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ScImage Unites The VA...and validates Dalai's idea

Posted Oct 23 2008 1:33pm

I have made a number of disparaging comments about ScImage over the years, based on my very unsatisfactory experience with their older products. I have agreed to bury the hatchet, given a very eloquent post on a rather unusual AuntMinnie thread by Rob Tinker, ScI's National Operations Manager:

.....Of course, Dr. Dalai, I encourage you to continue to broadcast your valued opinions to the professionals that browse Aunt Minnie’s forums but we would ask that instead of continuously bashing ScImage based on your experience with a 3 or 4 year old product, come take a look at what we are doing today, so that you will at least be providing an opinion that is relevant. I would welcome the opportunity to speak with you regarding all this, at your convenience of course.

That nicely closed a rather contentious series of posts, and set the tone for a truce if not a total reconciliation. (I still don't know who started the nasty thread, by the way, but in the end, the true nature of several AM regulars became quite clear, and that is satisfaction in and of itself.)

I remain on ScImage's e-mail list, and today I received this notice:

Los Altos, CA – March 12, 2007 – ScImage, an award winning enterprise imaging and information management company, based in Los Altos, California, announced today that the Veteran’s Health Administration (VHA) has awarded ScImage the contract for the VHA’s nationwide teleradiology program serving more than 150 Veteran’s Health Administration Medical Centers.


The ScImage solution will be deployed as a web layer on top of disparate PACS at various facilities to route exams along with prior images and reports based on dynamic business rules and will be used exclusively in the VHA’s Teleradiology Center to provide a virtual reading environment for reading radiologists and/or radiology groups. Deploying the solution in this manner will enable the VHA to surmount the shortage of qualified staff in certain geographies and provide faster turnaround. The result will be a more unified and consistent collaborative reading workflow that VHA program directors can watch and manage very closely from anywhere.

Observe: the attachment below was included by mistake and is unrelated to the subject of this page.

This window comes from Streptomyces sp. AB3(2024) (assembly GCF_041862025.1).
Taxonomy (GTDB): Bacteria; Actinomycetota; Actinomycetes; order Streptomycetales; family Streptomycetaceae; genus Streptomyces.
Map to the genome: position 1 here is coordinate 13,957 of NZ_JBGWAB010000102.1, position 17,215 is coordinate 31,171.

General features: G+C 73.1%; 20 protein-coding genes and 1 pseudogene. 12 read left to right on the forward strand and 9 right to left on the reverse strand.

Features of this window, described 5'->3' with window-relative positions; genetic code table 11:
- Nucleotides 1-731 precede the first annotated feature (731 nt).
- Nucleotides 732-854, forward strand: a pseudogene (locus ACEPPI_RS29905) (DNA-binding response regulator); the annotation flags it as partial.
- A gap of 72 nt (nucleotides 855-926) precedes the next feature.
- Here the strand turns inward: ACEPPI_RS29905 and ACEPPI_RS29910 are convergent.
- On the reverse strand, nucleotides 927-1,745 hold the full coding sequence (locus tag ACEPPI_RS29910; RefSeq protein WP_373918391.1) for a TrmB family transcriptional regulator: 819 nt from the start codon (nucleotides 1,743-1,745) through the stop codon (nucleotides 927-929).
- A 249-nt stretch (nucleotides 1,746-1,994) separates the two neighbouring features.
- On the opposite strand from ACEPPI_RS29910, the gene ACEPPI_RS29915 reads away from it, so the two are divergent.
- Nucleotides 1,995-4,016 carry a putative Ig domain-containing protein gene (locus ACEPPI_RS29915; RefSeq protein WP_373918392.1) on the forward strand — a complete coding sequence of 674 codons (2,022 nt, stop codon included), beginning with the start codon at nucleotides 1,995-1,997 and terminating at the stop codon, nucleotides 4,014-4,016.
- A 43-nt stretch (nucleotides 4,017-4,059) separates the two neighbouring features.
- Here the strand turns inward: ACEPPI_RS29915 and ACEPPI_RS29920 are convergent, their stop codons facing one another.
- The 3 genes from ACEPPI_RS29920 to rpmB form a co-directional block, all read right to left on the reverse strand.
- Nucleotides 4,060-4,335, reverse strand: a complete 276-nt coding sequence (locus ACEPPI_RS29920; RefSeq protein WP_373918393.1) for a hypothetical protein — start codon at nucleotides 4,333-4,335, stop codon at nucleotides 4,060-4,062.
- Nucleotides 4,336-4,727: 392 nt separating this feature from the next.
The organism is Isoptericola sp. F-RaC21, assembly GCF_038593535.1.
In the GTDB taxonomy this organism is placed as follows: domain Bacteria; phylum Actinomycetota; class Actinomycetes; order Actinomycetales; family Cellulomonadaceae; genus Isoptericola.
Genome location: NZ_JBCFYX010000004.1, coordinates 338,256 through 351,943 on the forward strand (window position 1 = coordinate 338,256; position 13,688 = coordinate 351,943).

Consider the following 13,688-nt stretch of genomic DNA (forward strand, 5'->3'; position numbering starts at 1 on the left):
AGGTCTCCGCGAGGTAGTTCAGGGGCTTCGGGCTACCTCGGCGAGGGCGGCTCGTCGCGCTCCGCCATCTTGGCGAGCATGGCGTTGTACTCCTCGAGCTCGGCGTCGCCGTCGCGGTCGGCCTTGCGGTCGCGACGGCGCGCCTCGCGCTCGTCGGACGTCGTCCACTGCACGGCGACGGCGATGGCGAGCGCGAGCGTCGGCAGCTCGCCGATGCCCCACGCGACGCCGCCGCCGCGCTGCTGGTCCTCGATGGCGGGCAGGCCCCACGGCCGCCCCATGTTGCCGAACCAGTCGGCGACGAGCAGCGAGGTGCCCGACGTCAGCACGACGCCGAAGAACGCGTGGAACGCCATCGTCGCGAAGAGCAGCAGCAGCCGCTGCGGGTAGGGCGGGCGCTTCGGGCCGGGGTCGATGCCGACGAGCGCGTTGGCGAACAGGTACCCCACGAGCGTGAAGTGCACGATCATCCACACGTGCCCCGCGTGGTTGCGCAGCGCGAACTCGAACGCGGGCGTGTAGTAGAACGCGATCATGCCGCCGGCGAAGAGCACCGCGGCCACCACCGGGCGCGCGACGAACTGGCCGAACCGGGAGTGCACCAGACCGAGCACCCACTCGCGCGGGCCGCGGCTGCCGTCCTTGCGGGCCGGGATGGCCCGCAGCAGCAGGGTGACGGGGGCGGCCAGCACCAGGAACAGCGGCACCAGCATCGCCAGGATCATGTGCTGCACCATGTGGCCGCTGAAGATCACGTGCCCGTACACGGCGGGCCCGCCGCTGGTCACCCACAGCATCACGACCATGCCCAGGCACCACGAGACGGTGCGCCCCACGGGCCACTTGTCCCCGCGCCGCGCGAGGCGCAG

At its core, PicomEnterprise boasts one database and a shared infrastructure that simplifies workflow for multiple facilities. The solution features several time saving and innovative clinical applications for TelePACS over broadband infrastructure. “ScImage is proud to be a part of such an important project. Providing the VHA with a unified approach to medical image and information management will lead to improved clinical workflow, patient care and a lower total cost of ownership,” stated ScImage Founder and CEO, Sai P. Raya, Ph.D.


Overall, ScImage will provide an extremely comprehensive solution that is ideal for the VHA’s objective of a centralized workflow model that will enable them to have full 24x7 coverage across the United States. ScImage’s solution will be placed in VHA datacenters to provide a virtual reading environment for radiologists from anywhere while administrators can monitor reading progress, exam volumes and workflow efficiencies.


That would probably explain why this blog received so many hits from VA headquarters in DC in recent months. I would, of course wonder what other companies were competing for this contract, but in the end, that is unimportant. What is critical is what ScImage will do for the VA: unite its "disparate PACS" systems into one enterprise. Now my idea was to unite regional centers' PACS systems to accommodate the " portable patient", which in the end is similar to what ScI will accomplish. There are, of course, rather significant differences. The VA is a more homogeneous group of hospitals than even the handful in my neighborhood. They are all under the same umbrella and administration, and their patients generally migrate only within the system. Thus, what the VA (or VHA...I'm of the old school) is doing is not only desireable, but really is mandatory given their circumstance and organization. But the lesson to the rest of the health care system is quite obvious. Here we have on a national scale a project validating the idea that small hospitals won't consider.

Obviously the technology exists to connect one PACS to another, and let me see Mrs. Jones' CT from St. Elsewhere done 48 hours ago. The only thing preventing this from happening is petty hospital and IT politics, and I do mean petty. But, don't worry, when Hillary is elected, we'll have some sort of National Health Care system, and no doubt the order to connect will come from Washington itself. That might be the only good to come of it, but....

Congratulations to ScImage. This is a big one for you guys.
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